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Stinner, Daniel J. MD; Fleming, Mark E. DO, FAOAO

Journal of Orthopaedic Trauma: October 2016 - Volume 30 - Issue - p S1
doi: 10.1097/BOT.0000000000000679

*OTA, Military Committee

Department of Orthoapedic Surgery, San Antonio Military Medical Center, San Antonio, TX

Department of Extremity Trauma and Regenerative Medicine, United States Army Institute of Surgical Research, San Antonio, TX

§Navy Trauma Training Center, Los Angeles County + USC Medical Center, Los Angeles, CA

The opinions or assertions contained herein are the private views of the authors and are not to be construed as official or as reflecting the views of the Department of the Army, Navy or the Department of Defense.

The authors report no conflict of interest.

As we transition from a high-volume combat casualty flow era to a low-volume era, we must not forget the lessons learned during the wars in Iraq and Afghanistan. Furthermore, as the world around us seems to be erupting in an unpredictable state of chaos with both intentional violence and natural disasters, we must ensure that these advances in combat extremity trauma care are translated into the civilian medical community so that all may benefit.

Over the previous 15 years, we have seen incredible progress, accentuated by the highest US military casualty survival rate ever seen. This was due to improvements in the care of combat-injured service members made at every step along the medical evacuation chain, from prehospital care to the creation of a robust and rapid medical evacuation system. But it took some time to get there. In fact, some data suggest that our success was the result of the growing amount of clinical experience we, as military medical providers, gained treating combat injured patients.1 Put more bluntly, we got better over time as we treated more patients. After all, we were managing a spectrum of injuries that most have never seen before, and we were seeing them at an extremely high volume.

The type and constellation of wounds seen earlier in the conflicts were starkly different than those seen in the latter portions of the conflict. In addition, the injury patterns evolved with changes in tactical operations, particularly as troops transitioned from mounted to dismounted maneuvers. Many of the more recent injury patterns were characterized by multiple extremity injuries and amputations usually secondary to improvised explosive devices. What is important to recognize is that as the injury patterns and severity evolved, so too did our management of them.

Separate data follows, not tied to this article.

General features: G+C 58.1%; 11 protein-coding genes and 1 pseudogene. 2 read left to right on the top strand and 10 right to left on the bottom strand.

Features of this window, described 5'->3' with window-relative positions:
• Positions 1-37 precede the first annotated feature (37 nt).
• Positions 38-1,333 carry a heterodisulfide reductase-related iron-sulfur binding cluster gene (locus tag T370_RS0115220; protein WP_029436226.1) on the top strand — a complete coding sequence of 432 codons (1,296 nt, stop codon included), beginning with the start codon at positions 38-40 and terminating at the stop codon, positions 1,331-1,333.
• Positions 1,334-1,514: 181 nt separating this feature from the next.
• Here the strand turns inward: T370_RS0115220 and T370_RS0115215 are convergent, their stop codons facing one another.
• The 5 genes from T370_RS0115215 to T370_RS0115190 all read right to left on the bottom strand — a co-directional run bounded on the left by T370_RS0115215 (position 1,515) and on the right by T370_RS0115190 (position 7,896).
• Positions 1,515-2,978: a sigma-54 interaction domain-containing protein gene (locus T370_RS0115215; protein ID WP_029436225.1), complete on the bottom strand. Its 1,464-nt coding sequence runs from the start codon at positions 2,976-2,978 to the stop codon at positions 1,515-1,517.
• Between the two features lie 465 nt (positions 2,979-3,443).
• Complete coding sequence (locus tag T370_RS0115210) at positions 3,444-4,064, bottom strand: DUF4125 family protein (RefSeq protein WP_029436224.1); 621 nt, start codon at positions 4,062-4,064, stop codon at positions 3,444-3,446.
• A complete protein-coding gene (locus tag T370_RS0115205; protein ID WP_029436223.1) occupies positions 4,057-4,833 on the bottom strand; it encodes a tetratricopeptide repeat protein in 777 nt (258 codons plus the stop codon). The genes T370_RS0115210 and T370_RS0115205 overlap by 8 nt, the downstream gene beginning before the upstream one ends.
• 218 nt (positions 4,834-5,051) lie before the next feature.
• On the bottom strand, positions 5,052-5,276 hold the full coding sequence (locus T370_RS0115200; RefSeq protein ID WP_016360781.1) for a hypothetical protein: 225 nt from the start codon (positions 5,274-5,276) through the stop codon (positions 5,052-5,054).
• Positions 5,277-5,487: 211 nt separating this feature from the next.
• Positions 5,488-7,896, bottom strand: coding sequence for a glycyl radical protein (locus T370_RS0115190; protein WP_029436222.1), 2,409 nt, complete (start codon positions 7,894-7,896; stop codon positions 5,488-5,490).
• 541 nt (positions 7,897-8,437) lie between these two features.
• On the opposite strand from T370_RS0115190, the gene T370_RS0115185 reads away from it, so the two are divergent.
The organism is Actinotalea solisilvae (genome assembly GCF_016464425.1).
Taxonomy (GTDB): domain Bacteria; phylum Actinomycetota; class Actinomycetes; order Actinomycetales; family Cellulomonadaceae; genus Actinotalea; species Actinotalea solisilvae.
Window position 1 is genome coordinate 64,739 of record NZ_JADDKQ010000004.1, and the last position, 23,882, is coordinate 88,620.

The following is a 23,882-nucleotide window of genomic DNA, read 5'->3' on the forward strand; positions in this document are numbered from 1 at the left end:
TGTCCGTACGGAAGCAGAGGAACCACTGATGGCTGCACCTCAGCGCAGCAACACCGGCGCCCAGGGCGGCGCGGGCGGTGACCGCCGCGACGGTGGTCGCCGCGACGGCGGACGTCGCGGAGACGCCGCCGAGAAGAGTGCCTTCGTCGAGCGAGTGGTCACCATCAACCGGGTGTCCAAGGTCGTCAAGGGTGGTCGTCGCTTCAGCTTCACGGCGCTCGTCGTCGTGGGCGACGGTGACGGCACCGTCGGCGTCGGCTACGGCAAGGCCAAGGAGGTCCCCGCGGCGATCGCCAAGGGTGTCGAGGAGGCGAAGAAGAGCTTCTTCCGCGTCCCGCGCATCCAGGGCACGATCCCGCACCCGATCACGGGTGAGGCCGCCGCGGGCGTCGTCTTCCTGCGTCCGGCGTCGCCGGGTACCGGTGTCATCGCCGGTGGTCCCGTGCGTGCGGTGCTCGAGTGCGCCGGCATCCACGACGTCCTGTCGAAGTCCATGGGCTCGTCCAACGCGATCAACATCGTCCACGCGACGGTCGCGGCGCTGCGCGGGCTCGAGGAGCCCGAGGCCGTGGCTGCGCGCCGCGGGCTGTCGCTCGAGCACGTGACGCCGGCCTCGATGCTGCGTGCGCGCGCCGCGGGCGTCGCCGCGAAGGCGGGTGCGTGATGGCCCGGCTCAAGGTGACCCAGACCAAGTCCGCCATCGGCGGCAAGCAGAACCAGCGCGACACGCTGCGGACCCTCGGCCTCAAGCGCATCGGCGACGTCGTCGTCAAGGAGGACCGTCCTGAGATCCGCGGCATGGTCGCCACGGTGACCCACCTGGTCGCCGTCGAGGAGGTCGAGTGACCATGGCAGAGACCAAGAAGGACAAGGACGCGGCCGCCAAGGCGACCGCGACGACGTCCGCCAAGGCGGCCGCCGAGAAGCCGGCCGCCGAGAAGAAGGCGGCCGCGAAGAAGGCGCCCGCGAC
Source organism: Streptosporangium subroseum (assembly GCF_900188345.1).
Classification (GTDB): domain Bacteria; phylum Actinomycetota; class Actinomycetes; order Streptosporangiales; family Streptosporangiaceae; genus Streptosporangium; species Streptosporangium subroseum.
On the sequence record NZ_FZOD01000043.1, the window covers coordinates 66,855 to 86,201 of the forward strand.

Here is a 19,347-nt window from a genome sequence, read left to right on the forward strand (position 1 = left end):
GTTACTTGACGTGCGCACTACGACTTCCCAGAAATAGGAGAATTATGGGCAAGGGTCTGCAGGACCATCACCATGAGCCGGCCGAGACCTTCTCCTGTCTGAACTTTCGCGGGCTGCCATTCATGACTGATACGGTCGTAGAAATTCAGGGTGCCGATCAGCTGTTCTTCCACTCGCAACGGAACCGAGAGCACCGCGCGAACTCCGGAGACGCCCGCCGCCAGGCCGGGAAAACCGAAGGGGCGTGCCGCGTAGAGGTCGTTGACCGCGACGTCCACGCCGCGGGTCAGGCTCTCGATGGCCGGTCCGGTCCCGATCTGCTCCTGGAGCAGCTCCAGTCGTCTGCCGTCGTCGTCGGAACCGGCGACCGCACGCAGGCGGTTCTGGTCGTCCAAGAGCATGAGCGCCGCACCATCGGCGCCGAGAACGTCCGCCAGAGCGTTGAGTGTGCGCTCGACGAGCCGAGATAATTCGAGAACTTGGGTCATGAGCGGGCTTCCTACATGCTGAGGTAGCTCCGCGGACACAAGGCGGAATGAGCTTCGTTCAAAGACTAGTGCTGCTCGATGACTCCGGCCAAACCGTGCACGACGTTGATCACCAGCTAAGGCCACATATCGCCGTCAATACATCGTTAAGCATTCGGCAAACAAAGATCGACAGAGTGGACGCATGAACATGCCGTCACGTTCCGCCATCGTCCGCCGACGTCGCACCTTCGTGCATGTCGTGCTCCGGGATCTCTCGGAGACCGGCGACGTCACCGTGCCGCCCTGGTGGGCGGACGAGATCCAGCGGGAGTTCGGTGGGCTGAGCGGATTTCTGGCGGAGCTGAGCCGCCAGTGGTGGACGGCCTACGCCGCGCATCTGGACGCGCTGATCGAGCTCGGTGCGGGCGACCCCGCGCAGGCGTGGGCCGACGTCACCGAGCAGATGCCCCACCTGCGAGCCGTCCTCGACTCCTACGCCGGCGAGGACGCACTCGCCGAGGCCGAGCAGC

One of the great advances made was the implementation of the battlefield tourniquet. During the early years of the conflicts, there were reports suggesting that up to one-third of combat fatalities were the result of compressible extremity hemorrhage.2,3 This problem was identified, the solution created, and policy changed to make the battlefield tourniquet a standard issue. It not only has resulted in saving limbs but also has saved lives.4 More importantly, its success in the prehospital treatment of extremity hemorrhage has led to rapid implementation into the civilian emergency medical system.

Although we are all thankful to have entered a low-volume combat casualty flow state, we do not want this progress to be lost. In fact, we want it to be shared so that all may benefit.

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1. Tribble DR, Li P, Warkentien TE, et al. Impact of operational theater on combat and noncombat trauma-related infections. Mil Med. In press.
2. Holcomb JB, McMullen NR, Pearse L, et al. Causes of death in US Special Operations Forces in the global war on terrorism: 2001–2004. Ann Surg. 2007;245:986–991.
3. Kelly JF, Ritenhour AE, McLaughlin DF, et al. Injury severity and causes of death from Operation Iraqi Freedom and Operation Enduring Freedom: 2003–2004 versus 2006. J Trauma. 2008;64(2 suppl):S21–S26.
4. Kragh JF Jr, Walters TJ, Baer DG, et al. Survival with emergency tourniquet use to stop bleeding in major limb trauma. Ann Surg. 2009;249:1–7.
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